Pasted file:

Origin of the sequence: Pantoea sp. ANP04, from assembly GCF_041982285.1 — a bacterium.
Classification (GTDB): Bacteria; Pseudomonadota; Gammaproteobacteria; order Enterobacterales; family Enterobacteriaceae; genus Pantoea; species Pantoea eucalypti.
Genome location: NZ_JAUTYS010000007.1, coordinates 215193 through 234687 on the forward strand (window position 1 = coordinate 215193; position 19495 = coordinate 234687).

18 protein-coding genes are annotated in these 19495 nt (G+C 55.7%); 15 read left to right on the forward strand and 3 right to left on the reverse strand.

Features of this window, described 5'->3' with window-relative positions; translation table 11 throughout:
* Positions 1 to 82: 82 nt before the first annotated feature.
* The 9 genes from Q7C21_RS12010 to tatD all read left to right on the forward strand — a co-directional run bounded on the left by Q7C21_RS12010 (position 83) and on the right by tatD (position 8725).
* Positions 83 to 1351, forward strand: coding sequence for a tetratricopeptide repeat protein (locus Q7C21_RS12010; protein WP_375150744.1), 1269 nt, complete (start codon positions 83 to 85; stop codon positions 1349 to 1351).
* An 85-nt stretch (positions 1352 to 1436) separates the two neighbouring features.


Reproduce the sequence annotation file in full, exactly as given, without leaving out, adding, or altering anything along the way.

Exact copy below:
Origin of the sequence: Pantoea sp. ANP04, from assembly GCF_041982285.1 — a bacterium.
Classification (GTDB): Bacteria; Pseudomonadota; Gammaproteobacteria; order Enterobacterales; family Enterobacteriaceae; genus Pantoea; species Pantoea eucalypti.
Genome location: NZ_JAUTYS010000007.1, coordinates 215193 through 234687 on the forward strand (window position 1 = coordinate 215193; position 19495 = coordinate 234687).

18 protein-coding genes are annotated in these 19495 nt (G+C 55.7%); 15 read left to right on the forward strand and 3 right to left on the reverse strand.

Features of this window, described 5'->3' with window-relative positions; translation table 11 throughout:
* Positions 1 to 82: 82 nt before the first annotated feature.
* The 9 genes from Q7C21_RS12010 to tatD all read left to right on the forward strand — a co-directional run bounded on the left by Q7C21_RS12010 (position 83) and on the right by tatD (position 8725).
* Positions 83 to 1351, forward strand: coding sequence for a tetratricopeptide repeat protein (locus Q7C21_RS12010; protein WP_375150744.1), 1269 nt, complete (start codon positions 83 to 85; stop codon positions 1349 to 1351).
* An 85-nt stretch (positions 1352 to 1436) separates the two neighbouring features.